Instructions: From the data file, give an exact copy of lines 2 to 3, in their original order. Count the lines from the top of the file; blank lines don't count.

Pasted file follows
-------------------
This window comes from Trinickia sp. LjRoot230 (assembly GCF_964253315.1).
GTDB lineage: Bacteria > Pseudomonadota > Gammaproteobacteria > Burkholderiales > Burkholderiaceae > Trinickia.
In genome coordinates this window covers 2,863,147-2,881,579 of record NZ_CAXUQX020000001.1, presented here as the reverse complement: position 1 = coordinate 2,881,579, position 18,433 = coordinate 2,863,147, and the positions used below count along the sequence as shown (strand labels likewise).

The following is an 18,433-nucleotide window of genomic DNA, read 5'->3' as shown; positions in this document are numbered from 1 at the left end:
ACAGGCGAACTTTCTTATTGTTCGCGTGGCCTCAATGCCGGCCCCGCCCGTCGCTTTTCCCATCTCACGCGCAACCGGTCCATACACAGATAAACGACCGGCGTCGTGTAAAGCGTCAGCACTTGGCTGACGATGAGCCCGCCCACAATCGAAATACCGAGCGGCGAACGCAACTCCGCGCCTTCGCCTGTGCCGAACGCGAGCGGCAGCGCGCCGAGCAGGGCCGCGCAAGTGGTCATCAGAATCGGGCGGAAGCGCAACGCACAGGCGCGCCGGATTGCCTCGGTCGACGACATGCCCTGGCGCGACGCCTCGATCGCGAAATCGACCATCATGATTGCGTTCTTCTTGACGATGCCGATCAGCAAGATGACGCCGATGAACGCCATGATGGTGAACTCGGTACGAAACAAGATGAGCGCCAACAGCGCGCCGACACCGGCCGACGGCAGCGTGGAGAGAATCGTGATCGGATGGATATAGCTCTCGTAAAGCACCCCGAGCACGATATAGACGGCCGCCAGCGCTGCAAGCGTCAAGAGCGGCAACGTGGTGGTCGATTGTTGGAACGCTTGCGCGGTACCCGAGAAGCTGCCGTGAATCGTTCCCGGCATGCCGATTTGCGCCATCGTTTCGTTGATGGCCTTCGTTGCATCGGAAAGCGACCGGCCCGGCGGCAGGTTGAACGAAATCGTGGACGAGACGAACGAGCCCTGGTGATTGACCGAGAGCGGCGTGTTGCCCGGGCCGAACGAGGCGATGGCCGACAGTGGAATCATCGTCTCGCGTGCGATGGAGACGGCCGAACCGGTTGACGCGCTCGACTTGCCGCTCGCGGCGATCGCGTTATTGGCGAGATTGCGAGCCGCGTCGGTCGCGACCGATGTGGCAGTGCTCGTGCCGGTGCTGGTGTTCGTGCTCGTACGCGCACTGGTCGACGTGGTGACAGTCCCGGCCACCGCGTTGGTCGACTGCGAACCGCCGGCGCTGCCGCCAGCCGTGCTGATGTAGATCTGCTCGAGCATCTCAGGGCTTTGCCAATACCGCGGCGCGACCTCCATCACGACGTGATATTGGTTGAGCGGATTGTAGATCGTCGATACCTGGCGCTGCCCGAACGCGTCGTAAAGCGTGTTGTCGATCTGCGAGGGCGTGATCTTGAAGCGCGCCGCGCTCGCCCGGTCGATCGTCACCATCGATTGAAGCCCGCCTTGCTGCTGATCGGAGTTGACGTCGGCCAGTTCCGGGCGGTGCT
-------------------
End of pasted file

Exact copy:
GTDB lineage: Bacteria > Pseudomonadota > Gammaproteobacteria > Burkholderiales > Burkholderiaceae > Trinickia.
In genome coordinates this window covers 2,863,147-2,881,579 of record NZ_CAXUQX020000001.1, presented here as the reverse complement: position 1 = coordinate 2,881,579, position 18,433 = coordinate 2,863,147, and the positions used below count along the sequence as shown (strand labels likewise).